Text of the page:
C-TPAT • Security Freight Initiative • Inspection of high risk containers @ >50 ports
Other issues • the. Truecosts. com – costs of piracy and fakes • Rotterdam – 19% of all European Volume • Amsterdam – 440 million metric tonnes • www. HIDC. com – Holland International Distribution Council
Orlando International Airport • No staffing of doors for employee entrance to baggage claim areas • Guns smuggled into planes by employees • “no requirement for us to staff those doors” OIA Spokesperson; TSA – “not my job!” • Identified as security issues in 2004 • 2006 – ½ of TSA Screeners failed test that measured how well employees could identify explosives, guns and other weapons on the scanner – but can identify bottles of mouthwash and toothpaste Source: Mike Thomas, Orlando Sentinel, Mar 15, 2007, p. B-1
Air Cargo World 2/07 • Bans on Russian Flights to Georgia • Unfit Antonovs – on list published by the International Civil Aviation Organization – 462 aircraft considered not air worthy • Not a terror threat but still a SC Threat • Mostly used throughout Africa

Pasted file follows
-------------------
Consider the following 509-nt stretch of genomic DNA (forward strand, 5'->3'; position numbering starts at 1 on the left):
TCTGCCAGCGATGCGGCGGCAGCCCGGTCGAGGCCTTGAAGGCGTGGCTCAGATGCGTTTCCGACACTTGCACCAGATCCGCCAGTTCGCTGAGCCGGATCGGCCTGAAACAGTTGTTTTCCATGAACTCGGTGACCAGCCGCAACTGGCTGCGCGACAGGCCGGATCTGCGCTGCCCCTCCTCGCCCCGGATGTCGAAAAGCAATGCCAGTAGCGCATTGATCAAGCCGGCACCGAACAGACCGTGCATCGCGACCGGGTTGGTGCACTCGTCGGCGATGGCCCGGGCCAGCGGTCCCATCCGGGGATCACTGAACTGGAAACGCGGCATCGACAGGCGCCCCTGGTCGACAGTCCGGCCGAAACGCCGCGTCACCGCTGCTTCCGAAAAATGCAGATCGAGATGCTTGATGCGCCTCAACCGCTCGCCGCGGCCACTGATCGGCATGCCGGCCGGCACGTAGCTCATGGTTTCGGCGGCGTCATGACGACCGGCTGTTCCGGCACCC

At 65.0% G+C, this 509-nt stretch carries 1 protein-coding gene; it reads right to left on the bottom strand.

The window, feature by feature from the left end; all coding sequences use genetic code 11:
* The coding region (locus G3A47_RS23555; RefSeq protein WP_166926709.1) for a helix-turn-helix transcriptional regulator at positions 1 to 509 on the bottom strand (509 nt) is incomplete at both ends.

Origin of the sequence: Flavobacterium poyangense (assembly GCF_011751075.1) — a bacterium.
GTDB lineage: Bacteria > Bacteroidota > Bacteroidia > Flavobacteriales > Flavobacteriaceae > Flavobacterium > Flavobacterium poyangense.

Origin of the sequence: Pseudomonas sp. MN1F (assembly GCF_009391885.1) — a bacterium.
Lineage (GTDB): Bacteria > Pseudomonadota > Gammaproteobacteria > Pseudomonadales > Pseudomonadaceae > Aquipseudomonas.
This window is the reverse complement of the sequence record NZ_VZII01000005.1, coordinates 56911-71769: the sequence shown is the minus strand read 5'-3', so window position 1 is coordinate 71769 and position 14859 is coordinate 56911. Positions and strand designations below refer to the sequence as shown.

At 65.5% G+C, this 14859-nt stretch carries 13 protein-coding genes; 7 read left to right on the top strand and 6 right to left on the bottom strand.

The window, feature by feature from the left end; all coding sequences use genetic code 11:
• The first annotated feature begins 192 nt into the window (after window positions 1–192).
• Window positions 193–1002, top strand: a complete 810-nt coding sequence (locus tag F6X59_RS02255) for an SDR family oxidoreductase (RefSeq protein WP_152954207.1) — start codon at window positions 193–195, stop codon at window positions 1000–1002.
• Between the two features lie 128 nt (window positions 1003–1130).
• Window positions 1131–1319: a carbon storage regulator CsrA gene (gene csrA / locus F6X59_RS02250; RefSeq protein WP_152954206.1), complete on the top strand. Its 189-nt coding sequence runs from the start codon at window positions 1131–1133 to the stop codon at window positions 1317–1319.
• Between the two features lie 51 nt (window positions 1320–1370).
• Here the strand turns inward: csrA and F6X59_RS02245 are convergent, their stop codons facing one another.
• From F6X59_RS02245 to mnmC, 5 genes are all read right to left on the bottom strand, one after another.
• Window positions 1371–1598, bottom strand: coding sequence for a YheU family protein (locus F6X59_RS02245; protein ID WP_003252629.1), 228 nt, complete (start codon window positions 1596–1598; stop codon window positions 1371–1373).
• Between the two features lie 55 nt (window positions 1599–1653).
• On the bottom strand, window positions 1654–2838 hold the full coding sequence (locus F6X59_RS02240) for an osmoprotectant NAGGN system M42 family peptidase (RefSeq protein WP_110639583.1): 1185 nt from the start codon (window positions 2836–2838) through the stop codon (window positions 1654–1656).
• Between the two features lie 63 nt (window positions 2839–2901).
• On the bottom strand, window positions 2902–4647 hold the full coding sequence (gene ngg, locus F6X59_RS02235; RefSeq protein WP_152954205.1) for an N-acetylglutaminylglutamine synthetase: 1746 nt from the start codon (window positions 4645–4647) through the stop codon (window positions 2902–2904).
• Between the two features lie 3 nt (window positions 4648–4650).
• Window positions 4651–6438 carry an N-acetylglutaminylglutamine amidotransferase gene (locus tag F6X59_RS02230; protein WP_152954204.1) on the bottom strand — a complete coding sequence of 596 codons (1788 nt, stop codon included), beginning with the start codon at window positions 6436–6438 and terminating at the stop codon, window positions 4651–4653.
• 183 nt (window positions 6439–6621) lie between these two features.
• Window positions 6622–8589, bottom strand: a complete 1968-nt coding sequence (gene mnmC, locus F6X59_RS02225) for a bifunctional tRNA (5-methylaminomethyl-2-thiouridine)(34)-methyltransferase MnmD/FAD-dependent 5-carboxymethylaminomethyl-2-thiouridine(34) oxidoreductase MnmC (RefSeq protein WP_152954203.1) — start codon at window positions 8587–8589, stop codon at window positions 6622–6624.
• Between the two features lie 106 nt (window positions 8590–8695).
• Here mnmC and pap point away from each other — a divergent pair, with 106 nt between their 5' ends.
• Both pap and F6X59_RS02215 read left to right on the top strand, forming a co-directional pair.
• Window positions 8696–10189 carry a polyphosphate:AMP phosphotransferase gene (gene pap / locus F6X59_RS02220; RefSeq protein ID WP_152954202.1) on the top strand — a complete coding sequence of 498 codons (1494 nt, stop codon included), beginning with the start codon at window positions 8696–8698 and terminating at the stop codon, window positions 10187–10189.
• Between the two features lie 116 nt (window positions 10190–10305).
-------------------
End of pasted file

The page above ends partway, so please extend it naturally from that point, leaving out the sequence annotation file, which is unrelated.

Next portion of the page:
International Bio. Terrorism • • • Peter Pan Peanut Butter – e coli – 2007 E-coli from fresh Spinach – 2006 Chi’s e-coli – from green onions – 2003 Taco Bell – e coli 2005 None were terrorist attacks but impacted supply chains
supply chain security and homeland defense
Supply Chain Security “We have proved to our management that good security is good business. ” — Ann Lister of Texas Instruments
Agenda • • What is Supply Chain Security How does it tie to Homeland Security? Is it Important? Is it a Problem? Risk Assessment Risk Management Conclusions/Questions
Important? • September 11, 2001 - $2 billion per day lost • Longshoremen Strike – 300 -500 ships backed up • Potential loss of attack to major port $20 billion estimate • 2008 estimate ~ 12 million containers into US; up to 200 million containers world wide